Wednesday, January 28, 2009

Judging Magazine Covers

Concerning that new issue of New Scientist appearing on newsstands, the one with cover art suggesting Darwin was wrong -- it's worth reading a little inside the magazine:

As we celebrate the 200th anniversary of Darwin's birth, we await a third revolution that will see biology changed and strengthened. None of this should give succour to creationists, whose blinkered universe is doubtless already buzzing with the news that "New Scientist has announced Darwin was wrong". Expect to find excerpts ripped out of context and presented as evidence that biologists are deserting the theory of evolution en masse. They are not. [emphasis mine]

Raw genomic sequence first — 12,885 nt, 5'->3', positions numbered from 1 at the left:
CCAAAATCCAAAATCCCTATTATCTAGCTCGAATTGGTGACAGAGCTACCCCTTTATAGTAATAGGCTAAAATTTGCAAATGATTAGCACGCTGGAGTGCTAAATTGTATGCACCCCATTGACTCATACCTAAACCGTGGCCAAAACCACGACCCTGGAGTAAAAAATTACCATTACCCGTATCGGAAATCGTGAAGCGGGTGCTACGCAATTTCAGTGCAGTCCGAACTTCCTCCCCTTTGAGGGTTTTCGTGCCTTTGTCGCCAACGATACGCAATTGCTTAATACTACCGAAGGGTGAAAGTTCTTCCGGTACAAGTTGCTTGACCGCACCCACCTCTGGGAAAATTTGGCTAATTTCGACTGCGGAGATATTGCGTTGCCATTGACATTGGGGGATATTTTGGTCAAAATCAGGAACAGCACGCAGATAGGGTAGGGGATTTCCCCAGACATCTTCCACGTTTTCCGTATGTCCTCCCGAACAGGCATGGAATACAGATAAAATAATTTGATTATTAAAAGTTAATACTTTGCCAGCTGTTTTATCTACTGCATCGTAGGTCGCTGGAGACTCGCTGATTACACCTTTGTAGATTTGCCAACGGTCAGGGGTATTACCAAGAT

In this case, "Darwin was wrong" is attention-grabbing shorthand for the narrower and rather prosaic claim that Darwin's "tree of life" metaphor has limited explanatory reach in the light of subsequent biological research.

So it is with metaphors, and so it is with the work of even the most distinguished scientists. The science Darwin pioneered has surpassed his insights in many particulars, but after a century and a half, the true marvel is in how well his ideas have held up.

Larry Moran has a very good write-up (or two) of the controversy involved in the magazine cover, but through this and all similar kerfuffles to come, it's worthwhile to keep in mind that Charles Darwin left a mix of solid foundations and dead ends. Which is only to say he was a great scientist, not an infallible authority.

(via Pharyngula)

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